Royals eye new way to go downhill: bobsled!

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bloomquist-royals_100609.jpgI guess when you play long enough for the Kansas City Royals, you start to think about undertaking more enjoyable career paths.

Case in point: Willie Bloomquist and Jason Kendall want to be Olympic bobsledders. I’m not kidding. Rustin Dodd Sam Mellinger of the Kansas City Star has all the information in his blog.

In fact, Dodd Mellinger went so far as to call U.S. Olympic bobsled coach Brian Shimer to tell him about the players’ interest, then passed on Shimer’s phone number to Bloomquist. Shimer sounded less than enthused, citing concerns over the players’ age (Bloomquist is 32, Kendall 35) and speed.

Me: Yea, so the coach said if you guys ever wanted to go for a ride, he’d be more than happy to take you guys.

Bloomquist: I don’t want to ride, I want to drive the thing.

So the conversation went on for another minute. I told Bloomquist the coach was a little concerned about their ages. (Bloomquist is 32 and Kendall is 35).

And I said that coach Shimer said most of the top bobsledders start in their early 20s.

Bloomquist: We’d dominate the 22 year olds.

You’ve got to love Bloomquist’s moxie. It’s probably the biggest reason he’s stuck in the majors for nine seasons despite having a light bat and sub-par glove (yes, he plays a lot of positions, but is not particularly good at any of them).

He does have wheels, but I can’t see either Bloomquist or Kendall being able to give a bobsled much push. Bobsledders tend to be big strong dudes. For example, Steve Holcomb, who piloted the U.S. four-man team to the gold medal in Vancouver, is listed at 5-10, 230 pounds. (Bloomquist is generously listed as 5-11, 195, Kendall at 6-0, 190.)

That being said, when you’re putting together a .200/.258/.367 line the way Bloomquist is, maybe the bobsled starts looking pretty easy.

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Report: Brewers sign Yovani Gallardo to a major league deal

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Free agent right-hander Yovani Gallardo is headed back to the Brewers on a major league deal, The Athletic’s Ken Rosenthal reports. No other terms have been reported yet, as the agreement is still pending a physical.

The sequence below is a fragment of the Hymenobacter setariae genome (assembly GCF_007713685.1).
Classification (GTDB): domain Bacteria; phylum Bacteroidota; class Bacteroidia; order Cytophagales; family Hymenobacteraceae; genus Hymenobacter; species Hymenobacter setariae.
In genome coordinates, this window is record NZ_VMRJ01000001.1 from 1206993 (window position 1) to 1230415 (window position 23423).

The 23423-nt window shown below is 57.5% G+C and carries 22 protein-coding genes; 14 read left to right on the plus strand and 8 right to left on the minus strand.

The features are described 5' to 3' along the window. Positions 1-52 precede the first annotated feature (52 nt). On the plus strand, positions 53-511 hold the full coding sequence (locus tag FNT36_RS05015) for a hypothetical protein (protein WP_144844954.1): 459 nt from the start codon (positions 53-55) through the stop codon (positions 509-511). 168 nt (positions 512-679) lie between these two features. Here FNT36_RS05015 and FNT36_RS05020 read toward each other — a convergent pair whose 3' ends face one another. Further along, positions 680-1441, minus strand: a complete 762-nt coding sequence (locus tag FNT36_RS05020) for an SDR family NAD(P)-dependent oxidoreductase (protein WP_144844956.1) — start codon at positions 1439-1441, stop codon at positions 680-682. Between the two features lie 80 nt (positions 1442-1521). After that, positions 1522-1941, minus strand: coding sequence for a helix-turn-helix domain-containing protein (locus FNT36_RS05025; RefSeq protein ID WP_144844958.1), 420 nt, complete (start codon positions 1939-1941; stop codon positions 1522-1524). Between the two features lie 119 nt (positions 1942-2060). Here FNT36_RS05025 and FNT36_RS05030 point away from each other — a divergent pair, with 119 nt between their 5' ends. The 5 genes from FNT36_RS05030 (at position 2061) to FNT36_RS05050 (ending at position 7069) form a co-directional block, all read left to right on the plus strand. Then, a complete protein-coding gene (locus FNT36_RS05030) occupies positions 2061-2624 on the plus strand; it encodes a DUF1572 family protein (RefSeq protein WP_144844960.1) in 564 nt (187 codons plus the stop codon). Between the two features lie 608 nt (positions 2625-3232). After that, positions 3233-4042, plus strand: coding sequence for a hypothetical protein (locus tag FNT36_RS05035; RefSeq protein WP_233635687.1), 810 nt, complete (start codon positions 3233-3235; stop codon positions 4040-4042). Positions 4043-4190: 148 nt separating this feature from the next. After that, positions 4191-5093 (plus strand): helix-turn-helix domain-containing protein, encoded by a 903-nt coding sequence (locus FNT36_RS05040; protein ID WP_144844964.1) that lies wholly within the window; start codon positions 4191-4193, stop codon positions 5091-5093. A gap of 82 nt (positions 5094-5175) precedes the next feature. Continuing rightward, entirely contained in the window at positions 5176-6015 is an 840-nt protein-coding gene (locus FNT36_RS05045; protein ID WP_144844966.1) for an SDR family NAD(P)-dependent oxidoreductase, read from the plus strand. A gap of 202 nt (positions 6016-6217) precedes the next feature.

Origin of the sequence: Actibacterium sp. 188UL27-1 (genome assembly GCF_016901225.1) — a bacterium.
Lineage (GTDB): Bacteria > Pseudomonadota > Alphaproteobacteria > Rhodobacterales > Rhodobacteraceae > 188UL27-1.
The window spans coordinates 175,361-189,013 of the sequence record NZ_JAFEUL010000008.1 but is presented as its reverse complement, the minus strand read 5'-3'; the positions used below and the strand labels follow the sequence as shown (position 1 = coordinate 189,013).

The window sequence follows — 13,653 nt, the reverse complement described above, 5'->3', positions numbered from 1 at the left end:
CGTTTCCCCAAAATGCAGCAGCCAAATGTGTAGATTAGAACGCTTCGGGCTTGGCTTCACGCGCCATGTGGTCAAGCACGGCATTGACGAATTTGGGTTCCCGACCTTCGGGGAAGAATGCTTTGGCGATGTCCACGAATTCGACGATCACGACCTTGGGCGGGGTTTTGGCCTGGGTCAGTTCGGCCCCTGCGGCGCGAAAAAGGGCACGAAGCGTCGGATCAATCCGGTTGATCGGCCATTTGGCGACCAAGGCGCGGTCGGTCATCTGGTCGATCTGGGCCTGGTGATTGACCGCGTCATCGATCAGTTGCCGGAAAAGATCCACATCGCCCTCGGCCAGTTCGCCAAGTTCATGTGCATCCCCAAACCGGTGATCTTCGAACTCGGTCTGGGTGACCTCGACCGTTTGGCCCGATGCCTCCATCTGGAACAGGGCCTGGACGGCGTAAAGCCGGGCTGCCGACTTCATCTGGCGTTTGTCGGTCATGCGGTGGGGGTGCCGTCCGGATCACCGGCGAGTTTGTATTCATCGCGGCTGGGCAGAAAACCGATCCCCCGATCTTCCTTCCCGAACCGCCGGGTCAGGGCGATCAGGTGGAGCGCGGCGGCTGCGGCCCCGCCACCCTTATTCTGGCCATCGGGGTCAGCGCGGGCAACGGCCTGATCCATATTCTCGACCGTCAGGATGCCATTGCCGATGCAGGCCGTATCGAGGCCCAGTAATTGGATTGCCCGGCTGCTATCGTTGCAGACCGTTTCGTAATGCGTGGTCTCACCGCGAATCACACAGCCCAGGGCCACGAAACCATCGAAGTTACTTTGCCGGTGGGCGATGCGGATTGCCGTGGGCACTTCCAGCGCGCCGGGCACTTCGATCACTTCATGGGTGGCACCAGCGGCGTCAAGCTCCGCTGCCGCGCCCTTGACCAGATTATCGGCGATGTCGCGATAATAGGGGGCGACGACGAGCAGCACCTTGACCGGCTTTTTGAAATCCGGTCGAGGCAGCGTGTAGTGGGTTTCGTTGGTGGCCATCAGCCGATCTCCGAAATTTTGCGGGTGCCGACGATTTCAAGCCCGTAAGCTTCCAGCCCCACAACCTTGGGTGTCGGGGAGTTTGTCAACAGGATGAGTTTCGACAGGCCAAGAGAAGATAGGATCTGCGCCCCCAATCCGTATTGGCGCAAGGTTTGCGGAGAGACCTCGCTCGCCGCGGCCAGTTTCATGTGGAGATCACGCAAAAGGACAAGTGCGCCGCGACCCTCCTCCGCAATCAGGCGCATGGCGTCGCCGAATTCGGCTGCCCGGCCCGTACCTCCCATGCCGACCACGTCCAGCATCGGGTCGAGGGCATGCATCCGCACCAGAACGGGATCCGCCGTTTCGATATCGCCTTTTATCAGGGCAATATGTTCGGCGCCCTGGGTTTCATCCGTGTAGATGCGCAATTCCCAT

Gallardo, 31, completed a one-year run with the Mariners before getting his $13 million option declined by the team last month. He provided little value during his time in Seattle, pitching to a 5-10 record in 22 starts and putting up a 5.72 ERA, 4.1 BB/9 and 6.5 SO/9 in 130 2/3 innings as both a starter and reliever.

Still, assuming the veteran righty is on the cusp of a comeback, he may as well try for it with his original club. Gallardo last appeared for the Brewers from 2007 to 2014, racking up a cumulative 20.8 fWAR and peaking during the 2010 season, when he earned his first All-Star nomination and Silver Slugger award. This will be his ninth career season with the club.

Even with Gallardo aboard, the Brewers are expected to continue deepening their pitching stores for 2018. With team ace Jimmy Nelson still recovering from shoulder surgery, the club will enter the season with a projected rotation of Gallardo, Zach Davies, Chase Anderson and Junior Guerra, the latter of whom pitched just 70 1/3 innings in 2017 following a right calf strain and shin contusion. Another big name pitcher could help cement Milwaukee’s rotation and keep them competitive for another year, though they don’t appear to have made any concrete moves in that direction so far.